MILWAUKEE — The Milwaukee Police Department is one step closer to changing its policy on helping immigration agents arrest undocumented immigrants. If passed by the full Fire and Police Commission, most arrest warrants would need a judge's signature before police can get involved.
There are two kinds of arrest warrants at issue here. Civil warrants, which can be written by an administrator at I.C.E. and judicial warrants, which are signed by a judge. Under this proposed policy change, Milwaukee police would only help with warrants approved by a judge to show probable cause of a crime.
Before Thursday night's Fire and Police Commission committee meeting, immigrant rights activists rallied around Jose de la Cruz. He was just released on bail after being arrested by I.C.E. and Milwaukee police back in September. Immigration attorney Marisabel Cabrera believes M.P.D. should not have helped in his arrest.
"I.C.E. right now, it's pretty obvious that they are a rogue agency of the federal government that is essentially prosecuting people based on what they look like and where they come from," Cabrera said.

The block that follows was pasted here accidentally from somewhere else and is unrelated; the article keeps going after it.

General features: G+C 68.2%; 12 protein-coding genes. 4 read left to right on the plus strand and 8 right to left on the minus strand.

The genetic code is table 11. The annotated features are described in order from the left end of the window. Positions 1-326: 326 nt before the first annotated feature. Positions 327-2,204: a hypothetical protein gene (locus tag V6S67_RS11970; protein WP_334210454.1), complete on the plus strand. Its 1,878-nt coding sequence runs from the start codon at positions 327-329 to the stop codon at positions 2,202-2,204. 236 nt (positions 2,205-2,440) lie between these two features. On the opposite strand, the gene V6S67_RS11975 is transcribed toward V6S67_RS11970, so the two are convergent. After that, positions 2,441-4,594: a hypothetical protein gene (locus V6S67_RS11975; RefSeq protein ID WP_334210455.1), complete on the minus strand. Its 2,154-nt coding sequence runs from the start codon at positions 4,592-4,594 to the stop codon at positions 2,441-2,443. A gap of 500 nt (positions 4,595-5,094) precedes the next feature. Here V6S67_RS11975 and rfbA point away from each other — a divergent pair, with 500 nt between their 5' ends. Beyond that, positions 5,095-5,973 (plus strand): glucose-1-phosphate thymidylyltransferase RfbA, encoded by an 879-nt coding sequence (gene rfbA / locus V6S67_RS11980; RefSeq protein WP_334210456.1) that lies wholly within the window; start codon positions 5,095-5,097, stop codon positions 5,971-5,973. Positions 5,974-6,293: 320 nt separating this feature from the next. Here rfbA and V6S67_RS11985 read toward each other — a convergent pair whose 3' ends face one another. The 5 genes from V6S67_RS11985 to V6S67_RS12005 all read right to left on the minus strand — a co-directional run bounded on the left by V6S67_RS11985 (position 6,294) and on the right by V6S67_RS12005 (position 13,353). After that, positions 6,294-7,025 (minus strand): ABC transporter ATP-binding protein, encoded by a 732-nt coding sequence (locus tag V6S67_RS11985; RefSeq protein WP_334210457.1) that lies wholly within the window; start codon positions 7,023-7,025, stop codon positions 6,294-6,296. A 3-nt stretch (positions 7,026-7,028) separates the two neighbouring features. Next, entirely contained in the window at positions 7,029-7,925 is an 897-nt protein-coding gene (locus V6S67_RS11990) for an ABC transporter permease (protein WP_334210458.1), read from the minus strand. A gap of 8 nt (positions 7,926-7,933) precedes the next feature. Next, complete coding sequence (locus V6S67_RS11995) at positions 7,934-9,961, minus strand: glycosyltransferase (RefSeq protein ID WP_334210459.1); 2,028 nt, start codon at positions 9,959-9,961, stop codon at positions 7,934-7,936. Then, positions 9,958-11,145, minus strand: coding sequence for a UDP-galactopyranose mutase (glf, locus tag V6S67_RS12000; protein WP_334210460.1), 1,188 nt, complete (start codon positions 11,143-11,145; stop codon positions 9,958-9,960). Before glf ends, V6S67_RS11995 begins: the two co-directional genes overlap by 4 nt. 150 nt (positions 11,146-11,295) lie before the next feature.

Latino group Voces de la Frontera sent M.P.D. a list of changes they'd like to see when it comes to assisting immigration agents. Chief Alfonso Morales said his department has worked to find common ground.
"There's been a ton of discussion, compromise and several different meetings to address this," Morales said.
Under the agreement, Morales said Milwaukee police officers would only assist I.C.E. when a judge has signed the arrest warrant. However, some exceptions would allow police to help under administrative warrants when there's a criminal element.
"So if you have a child who is a victim of a sexual assault or some sort of human trafficking, there should be no need to have an additional warrant in the system for us to cooperate with I.C.E.," said a member of Morales' staff.
A Fire and Police Commission committee unanimously approved the change. Voces de la Frontera's executive director Christine Neumann-Ortiz said she's overjoyed by the agreement.
"The idea of an administrative warrant, it really is a civil, both the police agree as well that their role is not to serve as immigration, their role is public safety."
This policy change would still need to be approved by the full Fire and Police Commission. They're expected to take a vote next Wednesday, December 18.